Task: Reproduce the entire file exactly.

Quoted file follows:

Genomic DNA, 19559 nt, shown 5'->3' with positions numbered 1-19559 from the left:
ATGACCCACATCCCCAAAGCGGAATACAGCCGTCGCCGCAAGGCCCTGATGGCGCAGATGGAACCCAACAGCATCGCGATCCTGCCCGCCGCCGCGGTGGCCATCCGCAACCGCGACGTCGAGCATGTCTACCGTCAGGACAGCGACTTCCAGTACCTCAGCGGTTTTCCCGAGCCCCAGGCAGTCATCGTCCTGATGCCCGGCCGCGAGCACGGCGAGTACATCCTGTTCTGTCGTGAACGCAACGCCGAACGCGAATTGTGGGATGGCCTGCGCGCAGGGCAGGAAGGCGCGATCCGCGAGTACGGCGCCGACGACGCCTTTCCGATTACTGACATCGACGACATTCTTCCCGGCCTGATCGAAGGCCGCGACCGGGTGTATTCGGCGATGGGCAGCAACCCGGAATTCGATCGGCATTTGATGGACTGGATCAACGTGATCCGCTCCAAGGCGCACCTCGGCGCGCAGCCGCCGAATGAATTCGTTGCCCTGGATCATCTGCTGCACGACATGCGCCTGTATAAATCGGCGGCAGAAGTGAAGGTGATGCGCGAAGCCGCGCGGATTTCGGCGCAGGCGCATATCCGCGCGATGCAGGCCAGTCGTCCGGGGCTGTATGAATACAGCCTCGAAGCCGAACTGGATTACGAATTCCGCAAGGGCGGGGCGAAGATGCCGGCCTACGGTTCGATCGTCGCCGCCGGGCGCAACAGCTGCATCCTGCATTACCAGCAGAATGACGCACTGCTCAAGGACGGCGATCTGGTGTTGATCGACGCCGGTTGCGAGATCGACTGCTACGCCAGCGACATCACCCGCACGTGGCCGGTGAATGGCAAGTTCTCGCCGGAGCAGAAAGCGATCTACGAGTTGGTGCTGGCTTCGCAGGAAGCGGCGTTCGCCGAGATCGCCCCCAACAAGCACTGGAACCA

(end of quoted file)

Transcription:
Genomic DNA, 19559 nt, shown 5'->3' with positions numbered 1-19559 from the left:
ATGACCCACATCCCCAAAGCGGAATACAGCCGTCGCCGCAAGGCCCTGATGGCGCAGATGGAACCCAACAGCATCGCGATCCTGCCCGCCGCCGCGGTGGCCATCCGCAACCGCGACGTCGAGCATGTCTACCGTCAGGACAGCGACTTCCAGTACCTCAGCGGTTTTCCCGAGCCCCAGGCAGTCATCGTCCTGATGCCCGGCCGCGAGCACGGCGAGTACATCCTGTTCTGTCGTGAACGCAACGCCGAACGCGAATTGTGGGATGGCCTGCGCGCAGGGCAGGAAGGCGCGATCCGCGAGTACGGCGCCGACGACGCCTTTCCGATTACTGACATCGACGACATTCTTCCCGGCCTGATCGAAGGCCGCGACCGGGTGTATTCGGCGATGGGCAGCAACCCGGAATTCGATCGGCATTTGATGGACTGGATCAACGTGATCCGCTCCAAGGCGCACCTCGGCGCGCAGCCGCCGAATGAATTCGTTGCCCTGGATCATCTGCTGCACGACATGCGCCTGTATAAATCGGCGGCAGAAGTGAAGGTGATGCGCGAAGCCGCGCGGATTTCGGCGCAGGCGCATATCCGCGCGATGCAGGCCAGTCGTCCGGGGCTGTATGAATACAGCCTCGAAGCCGAACTGGATTACGAATTCCGCAAGGGCGGGGCGAAGATGCCGGCCTACGGTTCGATCGTCGCCGCCGGGCGCAACAGCTGCATCCTGCATTACCAGCAGAATGACGCACTGCTCAAGGACGGCGATCTGGTGTTGATCGACGCCGGTTGCGAGATCGACTGCTACGCCAGCGACATCACCCGCACGTGGCCGGTGAATGGCAAGTTCTCGCCGGAGCAGAAAGCGATCTACGAGTTGGTGCTGGCTTCGCAGGAAGCGGCGTTCGCCGAGATCGCCCCCAACAAGCACTGGAACCA